It’s also an uncomfortable conversation. A lot of times, you don’t want to say, “You might get sick and I’m going to need to take care of you.” You don’t ever want to approach it that way and I know you’re going to talk about it but that’s what it feels like so much of the time if we aren’t careful in how we approach this. It becomes an offensive conversation to our parents.
I don’t know that I made this up but I call it a love letter. If you said to your parents like, “I want you to write a love letter to me that would help me. In the event that something happens, we hope it doesn’t happen for 50 years.” I have bosses that I’m working with where the husband is super organized. The wife wants to know who I am because if something happened to him, she would want me to be her CFO. Our personal CFO was him or the other spouse. That’s what I call it. Write a love letter to your spouse whichever spouse is responsible for finances. It makes it less, it makes it fun and meaningful.
Being stuck in the middle here, parenting your parents, or whatever you want to call it. Even having people understand that they’re not alone that there are tons of people going through this, the generation term is not a new thing but there are many things that people have to manage. Furthermore, the information that you need to collect for your parents is not as readily available as it may have been at one time. Years ago, you go through your parents’ file cabinets and find all the paper they had saved from the paper mail. Now there are logins, usernames, and passwords. You could lose track of financial assets or other things if you don’t take certain steps to collect that information.
What parts of your parents’ financial wellbeing or general wellbeing that you do you need to address and be aware of?
We touched on their financial wellbeing and again, it’s even less like, “Do mom and dad have enough money?” It’s more selfishly that you would learn where to find their stuff if you had to act on their behalf while they’re alive or after they pass. You need to be concerned about their living situation. We’ll talk a little bit about downsizing later but aging in place is more and more a thing. Helping them get situated in their home. That’s a whole expertise that not everyone has. There are firms that have expertise in care management, helping you advocate for your parents, and getting the right care. In general, their social health but also social engagement which gets into mental wellbeing and all of those things and helping them. Retirement can be an interesting phase of life. I’m not sure. I plan to retire because I don’t know what I would do although I could fill my days.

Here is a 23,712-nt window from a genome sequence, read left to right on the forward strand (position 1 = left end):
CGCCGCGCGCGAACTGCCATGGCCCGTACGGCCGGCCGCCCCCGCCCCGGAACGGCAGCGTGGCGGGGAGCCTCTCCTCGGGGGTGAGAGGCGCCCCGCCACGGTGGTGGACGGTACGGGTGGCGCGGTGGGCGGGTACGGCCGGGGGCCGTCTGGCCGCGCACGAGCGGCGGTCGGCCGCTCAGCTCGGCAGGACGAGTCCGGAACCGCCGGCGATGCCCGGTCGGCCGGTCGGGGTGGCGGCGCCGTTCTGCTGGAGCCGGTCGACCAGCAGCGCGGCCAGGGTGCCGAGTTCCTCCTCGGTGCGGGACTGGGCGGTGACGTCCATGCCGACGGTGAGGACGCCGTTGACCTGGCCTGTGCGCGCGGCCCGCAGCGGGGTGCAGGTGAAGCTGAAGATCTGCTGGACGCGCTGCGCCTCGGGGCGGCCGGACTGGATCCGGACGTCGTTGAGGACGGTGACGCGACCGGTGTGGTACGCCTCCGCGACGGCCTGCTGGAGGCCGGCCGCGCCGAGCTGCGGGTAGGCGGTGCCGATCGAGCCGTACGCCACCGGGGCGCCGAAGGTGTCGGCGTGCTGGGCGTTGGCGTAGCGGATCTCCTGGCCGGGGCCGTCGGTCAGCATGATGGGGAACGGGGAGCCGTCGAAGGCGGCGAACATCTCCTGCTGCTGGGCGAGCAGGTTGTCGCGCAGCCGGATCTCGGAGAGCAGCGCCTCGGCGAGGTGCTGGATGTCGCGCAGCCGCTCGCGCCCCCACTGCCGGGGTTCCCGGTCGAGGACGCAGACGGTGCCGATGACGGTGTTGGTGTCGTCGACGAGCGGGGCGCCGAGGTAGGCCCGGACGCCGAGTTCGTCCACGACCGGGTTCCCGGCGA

What is true about retirement is a lot of people identify themselves with what they do for a living. When they stopped doing that, they don’t know who they are. There’s a period. I’ve seen this consistently because I’ve got six parents, two sets of in-laws and my parents, and they all went through these retirement days. Some of them were easier. Some of them were not as easy but in general, it was a two-year transition of things that are rough, trying to support them through that can be a challenge. That’s another one of those things that we don’t think about.
That’s an important factor in wellbeing. That’s easier to discover if you’re healthy if something changes with your health situation. I’m trying to encourage conversation before it becomes an emergency. It’s being proactive. It’s the most boring thing in the world. People generally wait until something happens to deal with it. We have clients who we’ve been hired by their adult children to help mom and dad pay their bills and do things. In a way, it makes those adult kids spend their time with mom and dad on fun things.
It’s not like, “Can you look at this mail? Can you help me with this?” We can do it in a way that keeps them independent too. They have a person who comes over and helps them do this that isn’t their kid. I always joke that I’ll send someone on my team to take care of my own parent’s bills and stuff when the time comes. My poor mother doesn’t deserve the eye roll I’m probably going to give her. It’s not right and I know it isn’t. It can be an interesting dynamic.[bctt tweet=”Things happen that you don’t expect. ” username=””]
Especially as things are changing in their lives. You do want more quality time with them. Talking about finances and paperwork, it doesn’t feel like quality time on anybody’s put book.
You can do it yourself with them. You can delegate it to a professional, whatever it may be. What are the things I would have to walk through? At a minimum, find out if your parents even have a will. I’m going to have any of this stuff figure it out. If you’re that person who’s been named as their personal representative, walk through what you have to know and do it now. Try to make it fun. Make it a love letter, not a sad conversation.
Talk a little bit about what you’re going to need to inventory in order to make a plan for them and to help them make the plan.
You have to build a personal financial statement. You need to inventory the assets they have, the financial assets, any liabilities they have, mortgages, credit cards. I always say the least important thing about this personal financial statement is the dollar value. What’s more important is where these accounts are. What bank? What’s the account number? How are they titled? In whose name? Are they joint? Some people as their lives get more sophisticated, they might have trusts and life insurance. All these things can get misplaced or misunderstood. That’s the first thing. Inventory what you have and what you owe.